Black Elk Biography


(Native Americans: A Comprehensive History)

Article abstract: Black Elk, one of the greatest of Lakota holy men, witnessed and described many of the most important events of nineteenth century Lakota history.

At the time of Black Elk's birth, the Lakota and other Indian peoples were already suffering from the encroachment into their territory by European Americans. In spite of the constant threat of conflict between the U.S. Army and the Indians, Black Elk lived in traditional Lakota fashion until he became a young adult. His was the last generation to live in that way.

When he was about five years old, Black Elk had a vision in which two men came down from the clouds, “headfirst like arrows slanting down.” There was thunder that sounded like drumming, and the two men sang a song, telling Black Elk, “A sacred voice is calling you.” Black Elk did not know what to make of his vision, and he was afraid to tell anyone what had happened. From that point on, however, he could hear and see things that no one else could perceive. He sometimes heard voices; he had the feeling that the voices wanted him to do something, but he did not know what.

When he was nine years old, Black Elk had a great vision that was to shape his life for many years. The vision was long and complex; it is described in detail in Black Elk Speaks (1961), by John Neihardt. In the vision, Black Elk was summoned by the six grandfathers: the powers of the four directions, of the sky, and of the earth. Black Elk was made to understand that he was being given abilities that would enable him to help the Lakota people in times of trouble. He still did not know what to do, however, and it was not until he was seventeen that he began to put what he had learned in his vision into practice.

Black Elk became a warrior by 1876, and he fought in the famous Battle of the Little Bighorn, which is called the Battle of the Greasy Grass by the Lakota, during which George Armstrong Custer and all his troops were killed. Custer had moved, on June 25, 1876, to attack the camps of Crazy Horse (Black Elk's second cousin) and his followers, but the Indians far outnumbered Custer's troops, and they responded quickly and effectively to Custer's attack. Black Elk's account of the battle, as given by John Neihardt in Black Elk Speaks, is one of the most important descriptions of that famous event.

On September 5, 1877, Crazy Horse was arrested and taken to Fort Robinson, where he was murdered when he refused to enter a jail cell. With his death, serious resistance to the U.S. Army ended. It was clear that the traditional Lakota way of life was coming to an end, but Black Elk's family stayed away from the Indian agencies that had been set up by the U.S. government and lived as they always had.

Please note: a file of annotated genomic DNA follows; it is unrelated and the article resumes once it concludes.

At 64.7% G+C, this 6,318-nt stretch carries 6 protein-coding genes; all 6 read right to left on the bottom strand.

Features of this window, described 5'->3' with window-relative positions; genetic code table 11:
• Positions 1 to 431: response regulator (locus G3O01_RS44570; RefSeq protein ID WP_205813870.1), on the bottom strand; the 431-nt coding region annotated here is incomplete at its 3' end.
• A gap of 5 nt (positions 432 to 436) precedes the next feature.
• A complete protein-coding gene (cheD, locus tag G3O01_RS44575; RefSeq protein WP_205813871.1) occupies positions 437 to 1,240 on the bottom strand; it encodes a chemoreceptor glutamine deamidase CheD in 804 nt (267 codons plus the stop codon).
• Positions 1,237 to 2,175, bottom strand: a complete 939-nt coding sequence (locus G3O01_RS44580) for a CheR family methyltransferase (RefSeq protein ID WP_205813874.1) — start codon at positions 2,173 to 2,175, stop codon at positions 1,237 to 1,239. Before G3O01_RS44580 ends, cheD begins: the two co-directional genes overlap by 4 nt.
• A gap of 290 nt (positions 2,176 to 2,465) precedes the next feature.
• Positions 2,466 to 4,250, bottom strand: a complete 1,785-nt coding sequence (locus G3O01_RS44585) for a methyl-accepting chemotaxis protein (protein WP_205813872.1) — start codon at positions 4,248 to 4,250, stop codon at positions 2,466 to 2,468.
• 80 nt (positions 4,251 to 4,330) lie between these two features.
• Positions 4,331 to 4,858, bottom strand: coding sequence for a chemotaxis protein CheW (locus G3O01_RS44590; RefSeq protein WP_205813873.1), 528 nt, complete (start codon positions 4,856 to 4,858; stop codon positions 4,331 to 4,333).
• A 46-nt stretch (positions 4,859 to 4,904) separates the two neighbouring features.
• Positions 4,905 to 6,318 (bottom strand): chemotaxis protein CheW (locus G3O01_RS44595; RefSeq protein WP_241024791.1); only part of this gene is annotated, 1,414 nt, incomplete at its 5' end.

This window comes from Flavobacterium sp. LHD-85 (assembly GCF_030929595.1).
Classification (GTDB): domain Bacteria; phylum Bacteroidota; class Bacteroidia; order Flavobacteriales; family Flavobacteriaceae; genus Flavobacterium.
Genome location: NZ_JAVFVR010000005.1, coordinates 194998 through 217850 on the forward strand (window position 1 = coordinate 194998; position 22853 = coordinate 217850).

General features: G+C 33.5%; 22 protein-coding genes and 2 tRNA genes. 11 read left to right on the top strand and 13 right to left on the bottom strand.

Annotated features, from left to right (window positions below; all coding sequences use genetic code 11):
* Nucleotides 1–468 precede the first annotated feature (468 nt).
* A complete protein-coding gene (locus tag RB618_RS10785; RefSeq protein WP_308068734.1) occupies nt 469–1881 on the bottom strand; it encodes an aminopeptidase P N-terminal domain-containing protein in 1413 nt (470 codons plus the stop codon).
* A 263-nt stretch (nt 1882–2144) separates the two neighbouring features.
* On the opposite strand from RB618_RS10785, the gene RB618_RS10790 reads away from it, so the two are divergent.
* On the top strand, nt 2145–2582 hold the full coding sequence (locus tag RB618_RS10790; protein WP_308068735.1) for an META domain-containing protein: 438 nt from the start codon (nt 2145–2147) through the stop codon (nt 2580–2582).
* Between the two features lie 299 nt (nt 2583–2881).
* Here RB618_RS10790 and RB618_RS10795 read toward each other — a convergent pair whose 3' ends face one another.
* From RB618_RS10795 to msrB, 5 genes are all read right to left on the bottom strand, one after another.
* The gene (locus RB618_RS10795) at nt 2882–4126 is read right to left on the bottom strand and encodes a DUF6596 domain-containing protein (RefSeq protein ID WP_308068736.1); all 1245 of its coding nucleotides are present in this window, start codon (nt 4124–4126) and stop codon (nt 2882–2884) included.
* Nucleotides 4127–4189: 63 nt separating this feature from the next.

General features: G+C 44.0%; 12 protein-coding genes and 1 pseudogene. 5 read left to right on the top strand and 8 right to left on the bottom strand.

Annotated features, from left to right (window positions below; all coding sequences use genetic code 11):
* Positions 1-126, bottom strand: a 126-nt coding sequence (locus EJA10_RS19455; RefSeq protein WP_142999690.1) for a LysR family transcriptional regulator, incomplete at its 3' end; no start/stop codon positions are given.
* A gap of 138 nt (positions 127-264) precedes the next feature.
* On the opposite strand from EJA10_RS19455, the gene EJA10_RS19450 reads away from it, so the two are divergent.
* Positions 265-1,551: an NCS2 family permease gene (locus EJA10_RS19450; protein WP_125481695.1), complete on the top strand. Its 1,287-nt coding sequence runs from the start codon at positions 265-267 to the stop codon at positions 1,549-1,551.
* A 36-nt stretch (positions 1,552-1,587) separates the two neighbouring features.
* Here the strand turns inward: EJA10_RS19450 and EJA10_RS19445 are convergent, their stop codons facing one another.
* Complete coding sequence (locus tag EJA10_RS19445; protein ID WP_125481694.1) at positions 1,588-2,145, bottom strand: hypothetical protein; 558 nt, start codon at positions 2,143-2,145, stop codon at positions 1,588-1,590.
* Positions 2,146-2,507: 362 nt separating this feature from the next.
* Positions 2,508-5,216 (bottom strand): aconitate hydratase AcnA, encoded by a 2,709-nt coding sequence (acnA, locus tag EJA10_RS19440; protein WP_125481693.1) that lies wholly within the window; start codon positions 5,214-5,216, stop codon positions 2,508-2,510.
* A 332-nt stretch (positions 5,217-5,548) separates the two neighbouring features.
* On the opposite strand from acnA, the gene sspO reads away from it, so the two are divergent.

It was during this period that Black Elk told another holy man of his great vision and learned that the vision had to be performed as a dance by the Lakota...

(The entire section is 1205 words.)

Black Elk Biography

(Great Authors of World Literature, Critical Edition)

Black Elk, also known as Nicholas Black Elk (his Indian name was Hehaka Sapa), is most recognized as the narrator of his so-called life story titled Black Elk Speaks. This narrative, dictated to poet and researcher John G. Neihardt, was transcribed from notes after being interpreted from the original Sioux in English by Black Elk’s son, Ben. This work has been honored by some and maligned by others for the “poetic filter” Neihardt placed upon it and for its incompleteness; it is instead a symbolic representation of the American Indians’ plight previous to and subsequent to the infamous massacre at Wounded Knee in 1890.{$S[A]Nicholas Black Elk;Black Elk}

Black Elk was born into the Oglala Sioux—also known as Lakota Sioux—who were Plains Indians that depended, as hunters, on the buffalo that populated the midwestern plains of North America. In Black Elk Speaks, Black Elk discusses not only his personal life but also the ceremonies and customs of his people. Included are graphic depictions not only of the Indians’ way of life but also of their betrayal at the hands of the “white man.” Mystical and philosophical, the work also gives witness to the murder of Crazy Horse and several important battles such as Little Bighorn (1876) and the massacre at Wounded Knee.

At age nine, sick with a mysterious illness and unconscious for twelve days, Black Elk was possessed of a great vision. In this multilayered vision, six grandfathers present him with metaphysical powers of healing, cleansing, awakening, growth, vision, and eternal youth. The vision itself was oriented around the circular hoop and four corners (an inherent American Indian mandala). Termed a near-death experience, this vision was the focal point not only of Black Elk Speaks but of Black Elk’s...

(The entire section is 741 words.)

Black Elk Bibliography

(Great Authors of World Literature, Critical Edition)

Couser, G. Thomas. “Indian Preservation: Teaching Black Elk Speaks.” In Teaching American Ethnic Literatures: Nineteen Essays, edited by John R. Maitino and David R. Peck. Albuquerque: University of New Mexico Press, 1996. Provides teaching strategies and critical commentary on Black Elk Speaks.

Rice, Julian. Black Elk’s Story: Distinguishing Its Lakota Purpose. Albuquerque: University of New Mexico Press, 1991. Places Black Elk Speaks in perspective, purporting to correct many misconceptions and inaccuracies in John G. Neihardt’s transcription.

Steltenkamp, Michael F. Black Elk: Holy Man of the Oglala. Norman: University of Oklahoma Press, 1993. Biography based on interviews with his daughter Lucy Looks Twice, which attempts to demonstrate the effect of the Sioux elder’s later years on his spiritual outlook.